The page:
As one of the newer green supplements in the marketplace, we’re often asked how marine phytoplankton compares to spirulina. Is it the same as spirulina, some people ask. It is ‘better’ than spirulina? This article aims to answer some of those questions, and establish where phytoplankton lies in relation to its better known cousin.
We should begin this article by saying we think both products are amazing, powerful and and a useful addition to any health regimen. Which works for you will depend in part on your own physiology, health situation and temperament. But here’s how marine phytoplankton and spirulina differ:
Spirulina grows in freshwater, Marine Phytoplankton grows in saltwater
Spirulina is a freshwater cyanobacteria, meaning it evolved in a radically different environment than phytoplankton. It is one of the rare bacteria that are considered edible, and is generally found in tropical lakes with an extremely high naturally occurring PH. Although spirulina is often classified as a blue-green-algae it is in fact not an algae at all any more, though for many years it was considered one.
Phytoplankton, on the other hand, is a microalgae found in its wild form in the ocean. Having evolved in a saline environment, phytoplankton has access to the breadth of minerals found in sea water (or a purified saline solution, in our case, since we produce all of the phytoplankton in a German bioreactor) It is the main food of many large oceanic mammals such as whales, and scientists posit it may be the oldest species on our planet.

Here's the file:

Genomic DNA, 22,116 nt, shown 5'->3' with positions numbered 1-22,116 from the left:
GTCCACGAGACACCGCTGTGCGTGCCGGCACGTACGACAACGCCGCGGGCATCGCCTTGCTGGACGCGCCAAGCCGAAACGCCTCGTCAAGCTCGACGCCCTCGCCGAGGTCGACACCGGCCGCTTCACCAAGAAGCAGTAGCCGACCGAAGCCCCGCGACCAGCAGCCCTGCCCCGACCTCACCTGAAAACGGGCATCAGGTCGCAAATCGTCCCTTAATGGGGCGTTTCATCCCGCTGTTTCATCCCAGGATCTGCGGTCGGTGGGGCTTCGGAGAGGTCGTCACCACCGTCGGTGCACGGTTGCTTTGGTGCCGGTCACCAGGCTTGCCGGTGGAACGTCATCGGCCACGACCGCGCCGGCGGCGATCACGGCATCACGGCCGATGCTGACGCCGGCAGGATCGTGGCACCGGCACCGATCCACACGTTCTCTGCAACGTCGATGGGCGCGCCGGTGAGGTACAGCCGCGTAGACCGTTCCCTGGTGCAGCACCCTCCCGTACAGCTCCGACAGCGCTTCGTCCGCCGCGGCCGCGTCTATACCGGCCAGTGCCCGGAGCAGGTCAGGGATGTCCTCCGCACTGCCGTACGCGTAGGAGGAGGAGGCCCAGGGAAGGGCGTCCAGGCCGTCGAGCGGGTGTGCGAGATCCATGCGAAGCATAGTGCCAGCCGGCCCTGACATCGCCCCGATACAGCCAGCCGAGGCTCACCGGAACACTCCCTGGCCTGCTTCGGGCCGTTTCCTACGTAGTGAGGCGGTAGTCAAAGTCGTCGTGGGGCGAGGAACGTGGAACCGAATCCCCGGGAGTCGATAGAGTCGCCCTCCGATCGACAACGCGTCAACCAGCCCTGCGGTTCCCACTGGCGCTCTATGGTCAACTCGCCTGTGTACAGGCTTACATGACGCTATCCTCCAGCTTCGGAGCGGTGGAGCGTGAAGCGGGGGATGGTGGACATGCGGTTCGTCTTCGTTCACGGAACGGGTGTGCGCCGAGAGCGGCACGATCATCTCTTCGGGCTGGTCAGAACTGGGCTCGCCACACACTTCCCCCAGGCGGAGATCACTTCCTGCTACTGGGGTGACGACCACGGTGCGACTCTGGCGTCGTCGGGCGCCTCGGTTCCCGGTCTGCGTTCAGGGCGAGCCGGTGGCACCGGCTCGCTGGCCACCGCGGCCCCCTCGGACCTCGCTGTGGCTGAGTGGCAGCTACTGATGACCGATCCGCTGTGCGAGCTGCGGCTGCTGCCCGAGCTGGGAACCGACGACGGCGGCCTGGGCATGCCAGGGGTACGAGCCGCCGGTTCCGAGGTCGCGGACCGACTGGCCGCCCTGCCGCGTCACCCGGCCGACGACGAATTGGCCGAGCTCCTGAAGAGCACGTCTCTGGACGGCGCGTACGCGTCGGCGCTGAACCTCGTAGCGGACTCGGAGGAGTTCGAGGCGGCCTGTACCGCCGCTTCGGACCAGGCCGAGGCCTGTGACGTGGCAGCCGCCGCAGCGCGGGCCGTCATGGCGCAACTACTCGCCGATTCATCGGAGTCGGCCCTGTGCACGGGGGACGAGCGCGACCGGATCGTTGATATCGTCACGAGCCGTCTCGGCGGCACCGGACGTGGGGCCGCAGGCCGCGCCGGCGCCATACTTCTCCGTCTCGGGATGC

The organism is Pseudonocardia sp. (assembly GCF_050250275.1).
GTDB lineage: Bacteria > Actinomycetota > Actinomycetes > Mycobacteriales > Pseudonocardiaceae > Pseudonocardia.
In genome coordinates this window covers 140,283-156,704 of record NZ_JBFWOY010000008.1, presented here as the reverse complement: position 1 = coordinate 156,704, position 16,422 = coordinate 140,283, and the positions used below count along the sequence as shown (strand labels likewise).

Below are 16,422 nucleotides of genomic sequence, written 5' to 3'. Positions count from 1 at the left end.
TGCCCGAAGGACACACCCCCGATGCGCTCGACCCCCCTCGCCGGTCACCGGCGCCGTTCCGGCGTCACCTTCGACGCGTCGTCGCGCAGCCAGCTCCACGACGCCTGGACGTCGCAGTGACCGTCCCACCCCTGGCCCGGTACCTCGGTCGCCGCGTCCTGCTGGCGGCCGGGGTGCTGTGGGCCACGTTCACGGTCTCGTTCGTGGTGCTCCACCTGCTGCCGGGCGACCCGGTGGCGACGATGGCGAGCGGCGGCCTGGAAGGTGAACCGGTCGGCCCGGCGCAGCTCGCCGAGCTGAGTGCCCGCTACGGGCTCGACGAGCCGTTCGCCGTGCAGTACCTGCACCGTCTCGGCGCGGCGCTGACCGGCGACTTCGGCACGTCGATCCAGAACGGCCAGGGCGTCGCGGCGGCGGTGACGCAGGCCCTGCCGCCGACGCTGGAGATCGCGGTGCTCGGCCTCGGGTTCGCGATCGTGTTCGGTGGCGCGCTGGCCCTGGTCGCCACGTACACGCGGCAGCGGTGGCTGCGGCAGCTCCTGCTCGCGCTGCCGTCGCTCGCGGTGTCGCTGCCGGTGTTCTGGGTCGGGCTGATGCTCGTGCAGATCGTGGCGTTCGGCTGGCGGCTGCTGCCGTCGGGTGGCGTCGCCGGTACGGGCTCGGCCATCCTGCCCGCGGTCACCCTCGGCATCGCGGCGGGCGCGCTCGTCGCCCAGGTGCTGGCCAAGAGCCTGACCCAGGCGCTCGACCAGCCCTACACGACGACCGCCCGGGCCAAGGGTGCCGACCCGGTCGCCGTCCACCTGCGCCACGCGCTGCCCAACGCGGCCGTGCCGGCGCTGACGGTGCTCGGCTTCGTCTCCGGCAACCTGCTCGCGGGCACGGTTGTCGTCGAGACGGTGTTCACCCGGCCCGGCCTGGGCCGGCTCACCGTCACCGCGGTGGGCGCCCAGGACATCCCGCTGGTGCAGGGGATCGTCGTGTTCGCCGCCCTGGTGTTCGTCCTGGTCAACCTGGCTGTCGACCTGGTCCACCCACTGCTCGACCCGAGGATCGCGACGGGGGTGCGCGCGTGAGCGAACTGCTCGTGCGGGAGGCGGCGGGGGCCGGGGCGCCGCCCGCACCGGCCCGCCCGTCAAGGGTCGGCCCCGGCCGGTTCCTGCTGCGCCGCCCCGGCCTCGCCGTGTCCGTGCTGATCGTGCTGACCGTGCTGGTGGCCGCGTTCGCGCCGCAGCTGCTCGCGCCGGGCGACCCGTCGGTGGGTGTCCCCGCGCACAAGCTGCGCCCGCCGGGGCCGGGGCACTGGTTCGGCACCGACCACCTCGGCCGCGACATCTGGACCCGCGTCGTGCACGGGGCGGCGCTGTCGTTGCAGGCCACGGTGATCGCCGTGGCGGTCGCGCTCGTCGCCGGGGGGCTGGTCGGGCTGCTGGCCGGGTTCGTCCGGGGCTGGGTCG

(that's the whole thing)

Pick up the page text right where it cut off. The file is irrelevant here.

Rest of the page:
So while in its dried form it looks fairly similar, these two are scientifically quite distinct.
Marine Phytoplankton May be More Nutrient Dense than Spirulina
Health guru David Wolfe puts phytoplankton as the most important superfood on the planet, due to it’s extraordinary density of bio-available nutrients and antixoidants. He puts spirulina in the number two position, mind you, so the difference isn’t huge.
Why Marine Phytoplankton is a Better Choice for Most People than Spirulina
(1) Bioavailability – Phytoplankton’s narrower cell walls make it easier to digest. Nearly the entire organism is nutritious with minimal indigestible structures and this is really the key benefit of phytoplankton. It is not just highly nutritious, it’s nutrition you can absorb.
(2) Higher mineral content – Due to it being grown in a saline environment, it contains nearly all of the trace minerals which could prevent or repair serious disease. If there’s a plant with a greater diversity and abundance of minerals, we’d like to know about it.
(3) Contains hundreds of rare caretonoids and potent phytochemicals – These potent antioxidants have powerful anti-inflammatory and protective qualities.
(4) The highest plant source of long chain Omega 3 Fatty Acids – The reason oily fish accrue such high levels of omega 3 is that they either eat phytoplankton directly, or they eat animals which themselves eat marine phytoplankton. Not only is plankton incredibly high in healthful fatty acids, but our particular strain also contains more than any other.
Cara Hayes is an experienced natural health practitioner with a Masters in Clinical Nutrition & Dietetics from the University of Sydney. She has been writing for Plankton for Health since 2019 and contributes widely to many well-known health publications.